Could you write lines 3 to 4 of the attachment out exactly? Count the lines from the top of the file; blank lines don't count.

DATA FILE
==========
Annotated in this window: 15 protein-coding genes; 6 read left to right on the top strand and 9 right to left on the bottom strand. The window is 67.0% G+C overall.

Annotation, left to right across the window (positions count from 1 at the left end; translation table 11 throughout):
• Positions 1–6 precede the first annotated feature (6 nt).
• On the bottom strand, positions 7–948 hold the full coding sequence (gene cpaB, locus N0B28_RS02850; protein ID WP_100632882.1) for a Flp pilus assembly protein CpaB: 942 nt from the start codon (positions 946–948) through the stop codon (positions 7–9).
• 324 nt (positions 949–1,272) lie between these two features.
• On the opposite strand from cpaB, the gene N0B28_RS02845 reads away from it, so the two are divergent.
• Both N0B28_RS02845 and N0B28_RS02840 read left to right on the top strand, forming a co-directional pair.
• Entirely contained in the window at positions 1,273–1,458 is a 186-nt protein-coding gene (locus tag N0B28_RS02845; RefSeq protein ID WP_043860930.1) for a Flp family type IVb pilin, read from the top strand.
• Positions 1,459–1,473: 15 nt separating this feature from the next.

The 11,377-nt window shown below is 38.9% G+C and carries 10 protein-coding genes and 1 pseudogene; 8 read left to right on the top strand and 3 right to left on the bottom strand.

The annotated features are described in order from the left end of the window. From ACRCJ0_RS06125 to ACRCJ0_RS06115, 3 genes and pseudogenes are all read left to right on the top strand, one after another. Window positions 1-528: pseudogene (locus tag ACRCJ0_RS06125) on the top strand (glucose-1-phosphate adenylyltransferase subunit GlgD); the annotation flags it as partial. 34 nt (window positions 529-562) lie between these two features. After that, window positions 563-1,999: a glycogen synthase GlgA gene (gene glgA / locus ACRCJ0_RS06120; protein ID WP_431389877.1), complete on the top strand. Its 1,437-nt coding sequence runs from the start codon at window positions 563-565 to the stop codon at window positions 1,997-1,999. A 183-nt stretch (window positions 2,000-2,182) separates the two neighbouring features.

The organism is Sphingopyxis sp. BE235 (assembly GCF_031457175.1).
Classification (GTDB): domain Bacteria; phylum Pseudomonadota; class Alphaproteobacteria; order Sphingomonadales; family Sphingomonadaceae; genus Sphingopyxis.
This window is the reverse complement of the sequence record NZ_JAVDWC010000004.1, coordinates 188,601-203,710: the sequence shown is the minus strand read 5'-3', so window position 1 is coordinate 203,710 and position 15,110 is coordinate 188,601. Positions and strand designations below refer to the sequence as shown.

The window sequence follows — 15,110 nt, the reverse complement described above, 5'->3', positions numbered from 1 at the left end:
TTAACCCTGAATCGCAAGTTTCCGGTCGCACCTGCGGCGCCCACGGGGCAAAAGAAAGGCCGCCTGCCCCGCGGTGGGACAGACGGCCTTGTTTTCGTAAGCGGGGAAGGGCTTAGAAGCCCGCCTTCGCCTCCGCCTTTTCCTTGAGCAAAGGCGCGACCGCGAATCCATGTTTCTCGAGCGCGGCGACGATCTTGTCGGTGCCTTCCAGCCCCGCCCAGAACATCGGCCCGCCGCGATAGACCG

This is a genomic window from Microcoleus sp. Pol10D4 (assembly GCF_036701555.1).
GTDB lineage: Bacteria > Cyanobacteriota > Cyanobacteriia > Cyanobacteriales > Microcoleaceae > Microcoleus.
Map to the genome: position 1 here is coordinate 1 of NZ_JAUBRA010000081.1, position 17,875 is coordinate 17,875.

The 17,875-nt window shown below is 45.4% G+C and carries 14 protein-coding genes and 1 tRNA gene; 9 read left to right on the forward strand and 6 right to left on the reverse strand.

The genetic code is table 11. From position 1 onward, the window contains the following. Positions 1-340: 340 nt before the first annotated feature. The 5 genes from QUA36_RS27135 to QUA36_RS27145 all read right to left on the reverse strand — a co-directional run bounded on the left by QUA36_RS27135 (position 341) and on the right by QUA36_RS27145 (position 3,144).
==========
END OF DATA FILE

• Positions 1–6 precede the first annotated feature (6 nt).
• On the bottom strand, positions 7–948 hold the full coding sequence (gene cpaB, locus N0B28_RS02850; protein ID WP_100632882.1) for a Flp pilus assembly protein CpaB: 942 nt from the start codon (positions 946–948) through the stop codon (positions 7–9).